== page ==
Over the last 12 months, three children with food allergies needed to be taken to hospital in separate incidents after developing severe reactions to school meals prepared by the catering company Palmia.
The cases, which occurred in 2019 and 2020, were considered to be life-threatening to each of the children involved and were caused by Palmia staff not following instructions regarding their dietary needs.
Two of the cases occurred in the city of Riihimäki, located about 70 kilometres north of Helsinki, at the Jukola kindergarten and primary school - the first incident was last year, the second in June this year.
The location of the third case has not been publicly revealed.
In addition, there have been several near misses caused by children with allergies being served harmful food at Palmia facilities, but that have not resulted in life-threatening situations.
Two-year-old spent one week on isolation ward
Minna Virtanen told Yle that her son Aapo ate oat yogurt provided by Palmia several times at the Jukola kindergarten in Riihimäki during the autumn of 2019. Aapo is allergic to oats, and the allergy was known to Palmia staff.
In December, Virtanen and her husband sought medical attention for the two-year-old as he was displaying severe allergic symptoms, and a doctor diagnosed that Aapo had developed an infection which required treatment with an intravenous antibiotic.
Aapo spent almost a week on the hospital’s isolation ward.
"I don't think this can be simply put down to human error, because we are not the only ones. There are several parents whose children have had these experiences," Virtanen said of Palmia’s role in the incident, and a formal complaint by parents against the company was lodged with the Regional State Administrative Agency of Southern Finland in June.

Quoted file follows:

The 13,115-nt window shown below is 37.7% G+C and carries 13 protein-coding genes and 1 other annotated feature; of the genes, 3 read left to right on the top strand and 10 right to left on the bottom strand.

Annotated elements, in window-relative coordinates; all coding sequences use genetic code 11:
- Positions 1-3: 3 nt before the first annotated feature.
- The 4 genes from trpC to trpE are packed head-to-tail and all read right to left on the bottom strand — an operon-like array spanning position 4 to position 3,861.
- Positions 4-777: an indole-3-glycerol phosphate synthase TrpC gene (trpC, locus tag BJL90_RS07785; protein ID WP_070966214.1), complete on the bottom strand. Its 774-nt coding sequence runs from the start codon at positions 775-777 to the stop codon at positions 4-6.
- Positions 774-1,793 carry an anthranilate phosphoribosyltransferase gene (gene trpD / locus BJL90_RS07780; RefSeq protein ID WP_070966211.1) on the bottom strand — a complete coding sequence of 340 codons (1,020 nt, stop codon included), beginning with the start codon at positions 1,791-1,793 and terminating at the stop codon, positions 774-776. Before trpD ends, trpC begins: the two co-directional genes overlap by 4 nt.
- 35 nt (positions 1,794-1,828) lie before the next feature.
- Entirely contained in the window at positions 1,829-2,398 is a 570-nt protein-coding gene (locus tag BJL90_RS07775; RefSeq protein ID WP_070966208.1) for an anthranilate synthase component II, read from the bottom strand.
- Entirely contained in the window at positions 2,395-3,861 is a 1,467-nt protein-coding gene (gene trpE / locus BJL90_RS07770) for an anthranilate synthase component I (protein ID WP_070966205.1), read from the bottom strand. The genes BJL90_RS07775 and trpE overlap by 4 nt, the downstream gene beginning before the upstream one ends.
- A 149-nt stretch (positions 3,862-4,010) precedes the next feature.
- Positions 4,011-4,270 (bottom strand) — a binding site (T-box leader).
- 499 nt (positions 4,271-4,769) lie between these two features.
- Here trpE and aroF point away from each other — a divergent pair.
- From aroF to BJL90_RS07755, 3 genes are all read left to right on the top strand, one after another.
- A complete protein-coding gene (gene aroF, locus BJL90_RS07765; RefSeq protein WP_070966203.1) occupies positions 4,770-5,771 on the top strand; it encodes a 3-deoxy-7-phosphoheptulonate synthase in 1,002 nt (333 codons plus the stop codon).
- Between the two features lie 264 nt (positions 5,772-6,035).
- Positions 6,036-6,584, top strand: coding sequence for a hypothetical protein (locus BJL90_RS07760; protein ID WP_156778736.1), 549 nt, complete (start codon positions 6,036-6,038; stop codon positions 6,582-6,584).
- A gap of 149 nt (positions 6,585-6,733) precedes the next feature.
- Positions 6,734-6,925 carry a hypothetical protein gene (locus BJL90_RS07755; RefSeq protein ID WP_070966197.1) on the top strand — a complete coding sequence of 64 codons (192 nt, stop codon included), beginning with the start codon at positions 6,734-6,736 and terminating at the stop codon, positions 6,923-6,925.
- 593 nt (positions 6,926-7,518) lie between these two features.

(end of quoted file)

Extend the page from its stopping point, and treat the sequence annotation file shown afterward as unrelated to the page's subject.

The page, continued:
Palmia: We made human errors
The three cases that required ambulances to be called were all caused by human error, according to Palmia’s Business Director Pia Julin.
"The aim has been to build a process so that even if one person makes a mistake, the food does not end up with the [allergic] customer. In other words, there must be two mistakes, and unfortunately this has happened," Julin said, adding that the area of special diets has undergone major changes in recent years.
"When we make sausage stew in the central kitchen for example, there are more than 40 different recipes. There are an awful lot of food restrictions for various reasons, and we need to ensure that special attention is paid to high-risk dietary needs," Julin said.
When a child has special dietary requirements, this information is provided to Palmia via a form filled out by parents and then entered into the company’s central database.
However, in the case of the Jukola kindergarten and school in Riihimäki, school staff told Yle that they do not trust Palmia and have to do extra work to ensure that the food is suitable for each child.
Palmia prepares and delivers food to 164 school and kindergarten destinations in southern and southwestern Finland. The company’s meals are also served in nursing homes, service centres and hospitals, as well as in 29 lunch restaurants and cafés. The company also provides security, cleaning and real estate services.